“Looks like it’s going to be a slow day for visitors on account of the snow,” says Julia, the nice old lady installed in the bed next to me. “How about spinning us one of your spicy yarns from paradise to get our blood flowing?”
I wink. “No problem. As we used to say on the island, ‘The Carnival’s not over until the last lap.’”
Actually, I did live on a Caribbean island during my pre-menopausal middle age. But these folks aren’t interested in the day to day particulars of what it was like to lose my cultural identity and surrender to unfamiliar whims of nature and fate. Except for a couple of disparaging old men, they want to hear a fairytale, a carefully embroidered lie that begins with ‘once upon a time’ and finishes with a happy ending. So who am I to disappoint?
“Once upon a time, there was a forty-five-year-old woman who outwardly enjoyed an ideal life. She was married to a handsome man, lived in a lovely home, had a good job, and two grown sons she could be proud of.”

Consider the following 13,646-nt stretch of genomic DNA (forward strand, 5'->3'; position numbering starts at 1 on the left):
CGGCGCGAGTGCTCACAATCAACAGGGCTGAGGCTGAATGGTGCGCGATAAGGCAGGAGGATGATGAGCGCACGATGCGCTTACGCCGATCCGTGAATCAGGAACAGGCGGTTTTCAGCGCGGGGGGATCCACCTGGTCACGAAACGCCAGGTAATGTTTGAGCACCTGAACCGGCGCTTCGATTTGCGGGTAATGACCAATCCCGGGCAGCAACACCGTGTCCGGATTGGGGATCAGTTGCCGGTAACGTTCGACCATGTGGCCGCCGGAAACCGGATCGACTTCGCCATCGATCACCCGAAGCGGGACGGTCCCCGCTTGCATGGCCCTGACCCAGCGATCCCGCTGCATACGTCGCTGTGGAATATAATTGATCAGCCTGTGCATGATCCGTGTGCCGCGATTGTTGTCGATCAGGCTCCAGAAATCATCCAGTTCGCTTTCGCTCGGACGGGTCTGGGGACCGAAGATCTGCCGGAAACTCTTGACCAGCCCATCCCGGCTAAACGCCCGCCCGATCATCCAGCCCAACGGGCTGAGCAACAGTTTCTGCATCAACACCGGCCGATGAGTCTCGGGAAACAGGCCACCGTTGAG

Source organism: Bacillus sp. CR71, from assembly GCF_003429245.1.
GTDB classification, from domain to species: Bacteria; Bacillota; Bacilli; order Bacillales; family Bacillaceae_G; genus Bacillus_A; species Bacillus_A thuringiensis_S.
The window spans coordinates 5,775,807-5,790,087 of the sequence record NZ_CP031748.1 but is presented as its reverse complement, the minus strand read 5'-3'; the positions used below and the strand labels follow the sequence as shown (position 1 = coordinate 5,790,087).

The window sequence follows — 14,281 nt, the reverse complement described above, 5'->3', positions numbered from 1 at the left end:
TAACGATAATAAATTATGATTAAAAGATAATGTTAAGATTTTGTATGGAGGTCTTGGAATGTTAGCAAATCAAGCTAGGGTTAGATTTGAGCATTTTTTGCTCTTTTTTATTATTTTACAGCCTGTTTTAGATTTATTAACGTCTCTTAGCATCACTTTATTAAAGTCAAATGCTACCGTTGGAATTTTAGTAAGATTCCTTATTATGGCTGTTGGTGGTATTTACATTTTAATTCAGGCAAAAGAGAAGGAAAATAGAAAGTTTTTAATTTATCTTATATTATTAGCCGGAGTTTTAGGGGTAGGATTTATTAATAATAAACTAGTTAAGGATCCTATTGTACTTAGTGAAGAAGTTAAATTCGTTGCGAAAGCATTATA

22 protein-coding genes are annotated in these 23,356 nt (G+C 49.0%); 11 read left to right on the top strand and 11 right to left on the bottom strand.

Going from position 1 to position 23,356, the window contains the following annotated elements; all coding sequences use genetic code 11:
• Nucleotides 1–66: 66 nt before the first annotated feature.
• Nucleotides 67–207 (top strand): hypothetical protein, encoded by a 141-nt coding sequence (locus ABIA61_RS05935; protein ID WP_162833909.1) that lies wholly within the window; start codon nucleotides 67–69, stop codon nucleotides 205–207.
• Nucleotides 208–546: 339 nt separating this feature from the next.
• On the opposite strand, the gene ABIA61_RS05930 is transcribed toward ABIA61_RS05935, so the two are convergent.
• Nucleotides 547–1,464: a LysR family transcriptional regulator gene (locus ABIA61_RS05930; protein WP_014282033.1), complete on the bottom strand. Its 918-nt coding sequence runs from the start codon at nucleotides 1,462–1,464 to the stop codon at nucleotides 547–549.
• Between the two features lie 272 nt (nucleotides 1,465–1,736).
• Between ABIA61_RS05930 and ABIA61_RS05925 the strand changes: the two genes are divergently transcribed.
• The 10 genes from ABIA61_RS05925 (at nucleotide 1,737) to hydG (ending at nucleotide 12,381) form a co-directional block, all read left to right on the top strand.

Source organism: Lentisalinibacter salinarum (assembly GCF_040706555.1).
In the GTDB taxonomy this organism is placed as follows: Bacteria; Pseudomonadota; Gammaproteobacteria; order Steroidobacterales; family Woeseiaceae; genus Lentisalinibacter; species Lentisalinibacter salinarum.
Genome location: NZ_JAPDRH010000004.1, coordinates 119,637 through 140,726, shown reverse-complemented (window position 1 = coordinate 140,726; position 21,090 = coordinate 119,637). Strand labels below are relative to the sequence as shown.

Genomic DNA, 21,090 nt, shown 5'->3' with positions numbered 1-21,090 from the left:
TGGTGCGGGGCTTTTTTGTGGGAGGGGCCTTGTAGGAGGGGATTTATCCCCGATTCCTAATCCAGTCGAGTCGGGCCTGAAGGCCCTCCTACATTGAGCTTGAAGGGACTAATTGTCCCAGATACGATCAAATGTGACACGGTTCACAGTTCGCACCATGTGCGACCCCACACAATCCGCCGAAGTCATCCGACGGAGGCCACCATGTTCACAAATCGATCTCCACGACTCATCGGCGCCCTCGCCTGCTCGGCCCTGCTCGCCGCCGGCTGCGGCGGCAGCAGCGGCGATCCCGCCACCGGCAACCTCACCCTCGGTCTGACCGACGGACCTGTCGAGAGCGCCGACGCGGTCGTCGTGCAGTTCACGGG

Julia squeals. “I’ll bet that woman was you!”
“Maybe, maybe not,” I say craftily.
Julia cocks her head like an expectant dog waiting to catch a bone.
“The woman should have been happy, yet when she looked inside her heart, she felt something was missing. So she left her husband and her home and her family to search for a more meaningful existence.”
“She was a self-centered bitch!” Harry, a half-deaf gentleman leaning on a walker hollers.
I smile. “Let’s just say she traveled the world looking for a lifestyle that better suited her disposition.”
“Yeah. What was so wrong with that?” asks Julia.
“Ayen,” I say in Creole. “Nothing.”
When Julia giggles, her trust and her innocence spur me on. “When our heroine first laid eyes on the island, she thought it was the most beautiful place on earth. The emerald green mountains, crystal clear rivers, and thundering waterfalls spoke to her like nothing ever had before. The fragrance of the tropical flowers and the balmy sea breeze saturated her senses and captured her soul. Not to mention the handsome Creole people. They were so healthy and happy that she decided to make the island her home. So she gave away all her material possessions and moved south.”